Competitive Exams: Weber's Critics

  1. Marxian Argument: Specialized diversion of labour and the accompanying fragmentation of tasks result in alienation of the bureaucrat from his work. He is not able to express all facets of his personality in his work.

  2. Robert Michels: Bureaucracy subverts democracy. It so complicates the affairs of organization that these become incomprehensible to the non-specialists. This results in oligarchy or rule by a small elite. It is status-quoits. Its primary concern is maintenance of its own power, even to the detriment of the goals of organization (displacement of goals).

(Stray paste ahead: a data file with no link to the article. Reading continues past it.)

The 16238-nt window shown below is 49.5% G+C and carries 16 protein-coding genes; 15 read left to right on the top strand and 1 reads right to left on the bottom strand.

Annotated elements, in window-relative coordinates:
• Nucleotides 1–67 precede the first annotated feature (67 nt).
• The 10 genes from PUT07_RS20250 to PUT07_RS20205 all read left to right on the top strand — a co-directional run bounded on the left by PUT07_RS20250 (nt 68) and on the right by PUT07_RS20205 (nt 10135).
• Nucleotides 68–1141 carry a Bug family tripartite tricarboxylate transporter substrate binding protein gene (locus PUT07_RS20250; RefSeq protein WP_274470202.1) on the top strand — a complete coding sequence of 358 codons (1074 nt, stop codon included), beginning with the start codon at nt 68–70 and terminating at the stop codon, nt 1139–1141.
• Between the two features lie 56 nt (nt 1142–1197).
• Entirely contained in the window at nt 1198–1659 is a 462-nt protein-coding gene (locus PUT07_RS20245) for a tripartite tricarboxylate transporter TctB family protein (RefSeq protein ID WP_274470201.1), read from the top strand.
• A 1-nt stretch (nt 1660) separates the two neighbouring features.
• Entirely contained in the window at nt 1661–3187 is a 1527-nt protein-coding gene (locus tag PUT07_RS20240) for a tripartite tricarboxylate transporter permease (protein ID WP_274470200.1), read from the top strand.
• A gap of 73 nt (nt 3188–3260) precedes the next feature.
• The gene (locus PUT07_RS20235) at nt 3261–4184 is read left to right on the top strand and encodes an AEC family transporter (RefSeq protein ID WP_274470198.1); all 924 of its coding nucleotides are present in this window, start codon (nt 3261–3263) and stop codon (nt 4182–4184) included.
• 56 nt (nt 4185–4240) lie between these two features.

3. Phillip Selznick: Division of labour results ultimately in the sub-units setting up goals of their own. These goals may even conflict with the goals of the organization as a whole.

  4. Talcott Parsons: Questioned the internal consistency of Weber? s ideal type. Weber expects the administrative staff to be technically superior, as well as possess the right to direct and control the activities of others. But, it is not always possible that top administrators are also technically proficient. In India, the IAS system is founded on exactly an opposite premise.

  5. Alvin Gouldner: Bureaucrats soon find out the minimum behaviour acceptable under the rules. Their performance then conforms to this minimum. The low performance ironically, increases the closeness of supervision, leading to promulgation of more rules. A vicious circle is thus set up with additional rules and low performance feeding each other.